Winter I: 12

Left.

白菊の散らぬは殘る色顔に春は風をも恨みけるかな

shiragiku no
chiranu wa nokoru
irogao ni
haru wa kaze o mo
uramikeru kana
The white chrysanthemums
Will not scatter: they have about them
That look
Towards the springtime wind
Of spite!

Lord Sada’ie.

503

Right (Win).

花もかく雪の籬まで見る菊の匂ひは袖にまた殘さなん

hana mo naku
yuki no mase made
miru kiku no
nioi wa sode ni
mata nokosanan
Until flowers are there none
And snow piles against my fence,
Gazing at the chrysanthemums,
I wish the scent upon my sleeves
Would linger yet…

Nobusada.

504

The Right state that the Left’s poem has nothing to do with lingering chrysanthemums in its initial part, and the concluding section is incomprehensible [kokoroegatashi]. The Left merely remark that the Right’s ‘snow piles against my fence’ (yuki no mase) sounds poor [kikiyokarazu].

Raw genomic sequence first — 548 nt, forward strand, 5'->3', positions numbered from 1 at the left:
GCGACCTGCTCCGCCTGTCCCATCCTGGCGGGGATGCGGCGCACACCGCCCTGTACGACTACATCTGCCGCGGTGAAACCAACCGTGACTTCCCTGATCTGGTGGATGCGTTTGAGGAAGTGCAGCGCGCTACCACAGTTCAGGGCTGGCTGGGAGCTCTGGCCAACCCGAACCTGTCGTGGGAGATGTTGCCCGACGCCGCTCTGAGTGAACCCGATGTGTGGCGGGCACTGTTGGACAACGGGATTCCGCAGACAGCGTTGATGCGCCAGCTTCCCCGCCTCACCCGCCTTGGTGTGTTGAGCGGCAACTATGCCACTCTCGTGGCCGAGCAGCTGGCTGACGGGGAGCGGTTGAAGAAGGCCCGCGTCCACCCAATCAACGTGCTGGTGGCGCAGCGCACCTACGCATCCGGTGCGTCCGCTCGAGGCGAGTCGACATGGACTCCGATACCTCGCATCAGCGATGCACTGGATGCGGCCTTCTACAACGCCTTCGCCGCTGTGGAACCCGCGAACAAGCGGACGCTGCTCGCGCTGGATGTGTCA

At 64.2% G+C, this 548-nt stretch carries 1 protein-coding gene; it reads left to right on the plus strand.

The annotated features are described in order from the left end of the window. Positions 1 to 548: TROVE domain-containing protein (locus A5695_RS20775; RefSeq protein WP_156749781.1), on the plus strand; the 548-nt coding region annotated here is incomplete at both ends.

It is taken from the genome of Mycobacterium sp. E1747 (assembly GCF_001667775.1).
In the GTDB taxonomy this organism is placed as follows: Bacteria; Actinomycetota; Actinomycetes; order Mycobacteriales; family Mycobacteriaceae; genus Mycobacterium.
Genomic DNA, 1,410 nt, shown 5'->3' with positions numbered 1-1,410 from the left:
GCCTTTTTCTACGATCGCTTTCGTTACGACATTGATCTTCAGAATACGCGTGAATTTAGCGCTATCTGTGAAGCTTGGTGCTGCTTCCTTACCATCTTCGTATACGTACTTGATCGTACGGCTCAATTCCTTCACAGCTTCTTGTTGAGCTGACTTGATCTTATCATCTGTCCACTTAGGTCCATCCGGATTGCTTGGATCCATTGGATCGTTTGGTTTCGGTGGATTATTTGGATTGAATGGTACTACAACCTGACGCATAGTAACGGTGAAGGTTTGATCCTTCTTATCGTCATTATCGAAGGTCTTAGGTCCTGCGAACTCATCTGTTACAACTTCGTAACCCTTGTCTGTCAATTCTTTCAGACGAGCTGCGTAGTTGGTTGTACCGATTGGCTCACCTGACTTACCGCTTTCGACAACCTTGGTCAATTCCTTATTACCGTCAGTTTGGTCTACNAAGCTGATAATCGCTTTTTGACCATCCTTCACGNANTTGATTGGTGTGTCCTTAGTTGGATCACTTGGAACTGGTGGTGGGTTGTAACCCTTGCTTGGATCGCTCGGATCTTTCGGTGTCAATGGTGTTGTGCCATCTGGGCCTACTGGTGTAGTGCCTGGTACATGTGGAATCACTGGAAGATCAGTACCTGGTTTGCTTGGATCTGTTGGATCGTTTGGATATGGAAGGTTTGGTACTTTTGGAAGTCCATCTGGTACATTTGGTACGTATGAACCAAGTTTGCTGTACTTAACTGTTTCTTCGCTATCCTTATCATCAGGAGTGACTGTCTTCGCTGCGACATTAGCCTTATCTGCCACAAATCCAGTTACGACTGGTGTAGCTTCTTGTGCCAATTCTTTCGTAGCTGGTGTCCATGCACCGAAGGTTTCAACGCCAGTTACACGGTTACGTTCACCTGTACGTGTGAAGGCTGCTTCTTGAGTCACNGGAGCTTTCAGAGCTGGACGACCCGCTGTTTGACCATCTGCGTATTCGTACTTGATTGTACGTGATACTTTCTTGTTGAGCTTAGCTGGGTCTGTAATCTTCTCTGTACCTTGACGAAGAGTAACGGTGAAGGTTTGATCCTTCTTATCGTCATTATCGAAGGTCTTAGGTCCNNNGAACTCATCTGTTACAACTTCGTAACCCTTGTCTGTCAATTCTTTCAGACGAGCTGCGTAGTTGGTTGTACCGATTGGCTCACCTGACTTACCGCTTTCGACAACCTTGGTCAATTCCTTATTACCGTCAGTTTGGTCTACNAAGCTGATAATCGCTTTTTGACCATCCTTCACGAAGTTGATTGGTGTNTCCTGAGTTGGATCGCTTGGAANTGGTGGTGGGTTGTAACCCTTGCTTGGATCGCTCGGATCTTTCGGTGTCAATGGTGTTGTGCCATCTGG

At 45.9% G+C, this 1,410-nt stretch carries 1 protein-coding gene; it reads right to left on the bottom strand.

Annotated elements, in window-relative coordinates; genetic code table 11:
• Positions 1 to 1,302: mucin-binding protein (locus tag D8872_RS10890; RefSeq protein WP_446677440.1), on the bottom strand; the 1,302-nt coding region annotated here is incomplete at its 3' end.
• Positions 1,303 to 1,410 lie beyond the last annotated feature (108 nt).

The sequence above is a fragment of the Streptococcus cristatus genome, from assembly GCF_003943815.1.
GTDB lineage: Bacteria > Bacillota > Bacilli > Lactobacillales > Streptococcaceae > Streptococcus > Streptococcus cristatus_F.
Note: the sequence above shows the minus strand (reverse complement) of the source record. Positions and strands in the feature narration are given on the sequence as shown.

Shunzei’s judgement: The gentleman of the Right states that ‘the Left’s poem has nothing to do with lingering chrysanthemums’ – this really isn’t the case, is it? Even superficially, this is not true [omote naki ni wa arazu].However, I am unable to accept ‘look’ (irogao) as appropriate diction. In the Right’s poem, ‘snow piles against my fence’ (yuki no mase), again, charmingly and especially reflects the conception of lingering chrysanthemums [zangiku no kokoro mo koto ni miete okashiku koso mie]. In general, hearing both sides complaining that the other’s poems ‘sound poor’ or ‘grate upon the ear’ is itself unpleasant to hear. The Right wins.

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